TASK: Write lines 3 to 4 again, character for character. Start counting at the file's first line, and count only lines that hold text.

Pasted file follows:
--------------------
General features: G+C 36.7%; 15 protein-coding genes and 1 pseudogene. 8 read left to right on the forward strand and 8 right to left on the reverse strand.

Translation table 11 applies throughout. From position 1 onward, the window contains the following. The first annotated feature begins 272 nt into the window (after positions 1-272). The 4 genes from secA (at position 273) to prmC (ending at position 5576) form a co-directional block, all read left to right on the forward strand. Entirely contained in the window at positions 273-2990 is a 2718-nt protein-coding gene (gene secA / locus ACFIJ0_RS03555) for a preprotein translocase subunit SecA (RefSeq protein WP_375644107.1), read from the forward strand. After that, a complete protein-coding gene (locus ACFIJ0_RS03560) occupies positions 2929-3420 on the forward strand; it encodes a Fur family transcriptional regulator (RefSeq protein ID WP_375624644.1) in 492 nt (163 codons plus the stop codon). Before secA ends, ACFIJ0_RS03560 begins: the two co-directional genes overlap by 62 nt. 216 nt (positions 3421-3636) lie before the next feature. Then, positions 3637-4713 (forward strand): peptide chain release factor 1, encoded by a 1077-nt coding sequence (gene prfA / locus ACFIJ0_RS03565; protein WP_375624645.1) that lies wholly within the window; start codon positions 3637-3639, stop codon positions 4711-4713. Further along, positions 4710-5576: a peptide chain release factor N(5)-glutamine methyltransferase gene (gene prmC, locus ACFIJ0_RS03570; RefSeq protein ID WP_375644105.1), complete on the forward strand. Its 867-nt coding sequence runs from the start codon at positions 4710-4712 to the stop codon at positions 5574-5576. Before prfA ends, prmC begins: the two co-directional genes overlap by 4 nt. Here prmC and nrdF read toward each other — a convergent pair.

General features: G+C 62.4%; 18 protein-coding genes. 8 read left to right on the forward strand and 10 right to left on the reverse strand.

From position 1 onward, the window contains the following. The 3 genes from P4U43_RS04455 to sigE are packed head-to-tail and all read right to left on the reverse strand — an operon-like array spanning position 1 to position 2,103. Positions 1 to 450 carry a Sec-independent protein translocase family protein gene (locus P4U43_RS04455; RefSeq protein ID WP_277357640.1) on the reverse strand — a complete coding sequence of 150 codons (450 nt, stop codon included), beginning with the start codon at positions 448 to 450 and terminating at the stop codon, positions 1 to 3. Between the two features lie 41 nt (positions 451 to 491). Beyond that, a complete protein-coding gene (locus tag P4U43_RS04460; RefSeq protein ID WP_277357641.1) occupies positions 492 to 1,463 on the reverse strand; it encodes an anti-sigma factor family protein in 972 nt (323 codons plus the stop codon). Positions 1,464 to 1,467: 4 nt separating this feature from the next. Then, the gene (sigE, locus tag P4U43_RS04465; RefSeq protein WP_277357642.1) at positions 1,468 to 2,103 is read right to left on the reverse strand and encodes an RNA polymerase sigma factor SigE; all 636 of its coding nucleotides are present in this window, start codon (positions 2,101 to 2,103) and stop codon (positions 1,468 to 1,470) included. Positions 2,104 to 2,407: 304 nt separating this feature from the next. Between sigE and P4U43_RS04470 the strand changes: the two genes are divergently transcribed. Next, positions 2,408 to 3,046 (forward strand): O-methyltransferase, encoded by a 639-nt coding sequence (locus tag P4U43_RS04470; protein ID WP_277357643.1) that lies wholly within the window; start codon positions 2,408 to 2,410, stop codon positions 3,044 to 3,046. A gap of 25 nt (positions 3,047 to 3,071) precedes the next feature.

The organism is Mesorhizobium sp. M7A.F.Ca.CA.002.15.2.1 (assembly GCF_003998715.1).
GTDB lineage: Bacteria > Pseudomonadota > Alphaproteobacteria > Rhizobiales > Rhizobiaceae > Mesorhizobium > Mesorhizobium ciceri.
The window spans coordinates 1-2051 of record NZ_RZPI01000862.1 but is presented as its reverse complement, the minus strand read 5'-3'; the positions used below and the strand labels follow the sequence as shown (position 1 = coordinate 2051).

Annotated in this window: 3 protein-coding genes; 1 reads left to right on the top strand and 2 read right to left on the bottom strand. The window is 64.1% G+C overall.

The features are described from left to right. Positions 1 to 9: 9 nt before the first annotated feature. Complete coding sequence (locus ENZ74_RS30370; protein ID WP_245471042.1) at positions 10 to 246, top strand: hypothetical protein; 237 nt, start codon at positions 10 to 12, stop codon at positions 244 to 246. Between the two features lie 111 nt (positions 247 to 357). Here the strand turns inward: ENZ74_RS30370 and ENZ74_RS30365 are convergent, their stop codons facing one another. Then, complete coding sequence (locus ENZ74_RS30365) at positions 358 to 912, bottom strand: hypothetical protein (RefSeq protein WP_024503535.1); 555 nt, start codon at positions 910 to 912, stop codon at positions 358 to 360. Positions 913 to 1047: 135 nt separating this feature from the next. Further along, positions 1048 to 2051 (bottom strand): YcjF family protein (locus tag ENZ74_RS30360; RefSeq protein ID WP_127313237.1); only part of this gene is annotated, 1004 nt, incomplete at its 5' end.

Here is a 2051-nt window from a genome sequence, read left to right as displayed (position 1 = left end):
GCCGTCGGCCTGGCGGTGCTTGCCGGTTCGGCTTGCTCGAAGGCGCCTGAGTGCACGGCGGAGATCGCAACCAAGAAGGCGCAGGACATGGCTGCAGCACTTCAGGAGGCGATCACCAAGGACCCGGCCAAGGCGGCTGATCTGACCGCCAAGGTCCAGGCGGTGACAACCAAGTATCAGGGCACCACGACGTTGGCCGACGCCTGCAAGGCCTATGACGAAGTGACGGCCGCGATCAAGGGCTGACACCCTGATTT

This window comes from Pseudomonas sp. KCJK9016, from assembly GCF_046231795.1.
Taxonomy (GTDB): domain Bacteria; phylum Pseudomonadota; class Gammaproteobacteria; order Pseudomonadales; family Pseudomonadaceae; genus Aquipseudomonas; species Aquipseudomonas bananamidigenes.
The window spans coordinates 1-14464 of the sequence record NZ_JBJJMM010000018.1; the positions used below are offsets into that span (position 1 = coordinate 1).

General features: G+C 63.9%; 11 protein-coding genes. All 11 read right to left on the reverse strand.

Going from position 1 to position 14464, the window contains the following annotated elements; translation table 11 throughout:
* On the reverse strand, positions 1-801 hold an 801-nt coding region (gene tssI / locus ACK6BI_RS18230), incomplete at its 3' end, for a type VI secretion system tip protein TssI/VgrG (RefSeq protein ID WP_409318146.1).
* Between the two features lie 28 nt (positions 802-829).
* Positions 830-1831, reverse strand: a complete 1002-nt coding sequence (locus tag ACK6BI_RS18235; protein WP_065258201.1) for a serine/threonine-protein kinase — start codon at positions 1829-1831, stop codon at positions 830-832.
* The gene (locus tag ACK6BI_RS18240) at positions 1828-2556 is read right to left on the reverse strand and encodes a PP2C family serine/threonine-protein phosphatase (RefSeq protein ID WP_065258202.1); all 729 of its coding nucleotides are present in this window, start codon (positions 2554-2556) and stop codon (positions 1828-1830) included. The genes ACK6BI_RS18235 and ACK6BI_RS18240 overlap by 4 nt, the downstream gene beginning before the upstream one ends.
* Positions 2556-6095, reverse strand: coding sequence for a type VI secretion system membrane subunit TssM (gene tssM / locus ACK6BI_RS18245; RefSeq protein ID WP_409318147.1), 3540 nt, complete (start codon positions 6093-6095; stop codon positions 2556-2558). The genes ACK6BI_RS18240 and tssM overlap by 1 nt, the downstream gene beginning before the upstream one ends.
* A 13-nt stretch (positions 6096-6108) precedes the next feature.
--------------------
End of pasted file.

General features: G+C 62.4%; 18 protein-coding genes. 8 read left to right on the forward strand and 10 right to left on the reverse strand.

From position 1 onward, the window contains the following. The 3 genes from P4U43_RS04455 to sigE are packed head-to-tail and all read right to left on the reverse strand — an operon-like array spanning position 1 to position 2,103. Positions 1 to 450 carry a Sec-independent protein translocase family protein gene (locus P4U43_RS04455; RefSeq protein ID WP_277357640.1) on the reverse strand — a complete coding sequence of 150 codons (450 nt, stop codon included), beginning with the start codon at positions 448 to 450 and terminating at the stop codon, positions 1 to 3. Between the two features lie 41 nt (positions 451 to 491). Beyond that, a complete protein-coding gene (locus tag P4U43_RS04460; RefSeq protein ID WP_277357641.1) occupies positions 492 to 1,463 on the reverse strand; it encodes an anti-sigma factor family protein in 972 nt (323 codons plus the stop codon). Positions 1,464 to 1,467: 4 nt separating this feature from the next. Then, the gene (sigE, locus tag P4U43_RS04465; RefSeq protein WP_277357642.1) at positions 1,468 to 2,103 is read right to left on the reverse strand and encodes an RNA polymerase sigma factor SigE; all 636 of its coding nucleotides are present in this window, start codon (positions 2,101 to 2,103) and stop codon (positions 1,468 to 1,470) included. Positions 2,104 to 2,407: 304 nt separating this feature from the next. Between sigE and P4U43_RS04470 the strand changes: the two genes are divergently transcribed. Next, positions 2,408 to 3,046 (forward strand): O-methyltransferase, encoded by a 639-nt coding sequence (locus tag P4U43_RS04470; protein ID WP_277357643.1) that lies wholly within the window; start codon positions 2,408 to 2,410, stop codon positions 3,044 to 3,046. A gap of 25 nt (positions 3,047 to 3,071) precedes the next feature.